False Positive Pap Smear May Indicate Genitourinary Syndrome

Brittany Vargas

September 28, 2023


A Pap smear result indicating cervical dysplasia may actually be an early signal of genitourinary syndrome (vaginal atrophy) and can be treated effectively with local estrogen, according to a poster presented at The 2023 Menopause Meeting of the North American Menopause Society.


  • Starting in 2010, researchers in Florida and Antigua saw an increase in the number of perimenopausal women with no history of cervical abnormalities and low risk for sexually transmitted infections (STIs) presenting with abnormal Pap smears at their clinics.

  • They studied 1500 women aged 30-70 from several clinics. The women had low risk for STIs, a maximum of two sexual partners, and the presence of cervical dysplasia over a period of 12 years.


  • Nearly all (96.7%) of the women who received local estrogen treatment had a normal Pap smear following therapy.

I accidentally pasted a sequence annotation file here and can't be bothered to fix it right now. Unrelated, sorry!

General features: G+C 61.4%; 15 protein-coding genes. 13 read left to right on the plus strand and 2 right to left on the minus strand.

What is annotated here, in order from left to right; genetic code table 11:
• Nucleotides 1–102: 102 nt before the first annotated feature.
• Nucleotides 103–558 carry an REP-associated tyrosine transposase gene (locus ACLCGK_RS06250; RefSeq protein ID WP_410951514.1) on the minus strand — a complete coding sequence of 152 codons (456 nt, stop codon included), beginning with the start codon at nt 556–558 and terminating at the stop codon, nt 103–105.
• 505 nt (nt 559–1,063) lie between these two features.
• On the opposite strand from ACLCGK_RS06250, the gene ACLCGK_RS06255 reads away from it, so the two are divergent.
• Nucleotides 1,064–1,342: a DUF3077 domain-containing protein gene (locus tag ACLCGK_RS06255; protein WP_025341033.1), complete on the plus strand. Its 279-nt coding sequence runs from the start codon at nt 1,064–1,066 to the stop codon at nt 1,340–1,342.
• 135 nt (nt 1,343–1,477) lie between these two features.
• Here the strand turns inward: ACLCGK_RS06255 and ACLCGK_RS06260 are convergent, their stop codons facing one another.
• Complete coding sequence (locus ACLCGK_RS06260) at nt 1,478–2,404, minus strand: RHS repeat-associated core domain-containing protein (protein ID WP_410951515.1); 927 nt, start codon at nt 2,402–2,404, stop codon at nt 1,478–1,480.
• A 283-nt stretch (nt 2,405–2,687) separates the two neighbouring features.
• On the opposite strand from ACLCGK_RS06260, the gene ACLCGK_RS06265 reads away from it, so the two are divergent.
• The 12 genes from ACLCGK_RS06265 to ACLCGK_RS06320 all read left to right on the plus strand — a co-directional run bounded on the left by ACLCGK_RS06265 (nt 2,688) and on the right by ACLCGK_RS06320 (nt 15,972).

• A high number of patients who initially presented with cervical dysplasia underwent interventions such as colposcopies, biopsies, LEEP excisions, cryotherapy, cone biopsies, and hysterectomies because of cervical atrophy.

  • The researchers concluded that local estrogen treatment could save patients money spent on treatments for cervical atrophy.

  • Some women who underwent cone biopsies and hysterectomies and did not receive local estrogen still had vaginal dysplasia.


"In this study, we report an early sign of genitourinary syndrome of menopause: false positive cervical dysplasia caused by cervicovaginal atrophy resulting from decreased estrogen levels during perimenopause," say the investigators. "We also demonstrate how the use of local estrogen therapy can prevent a significant number of interventions and procedures, resulting in significant cost savings. This is particularly relevant as the number of Pap smears conducted in this population represents 50-60% of all Pap smears performed on women."


The data were presented at the 2023 Menopause Meeting of the North American Menopause Society on September 27. The study was led by Alberto Dominguez-Bali, MD, from the Miami Center for Obstetrics, Gynecology and Human Sexuality in Miami, Florida.


The study authors report no limitations.


The authors report no relevant financial relationships.

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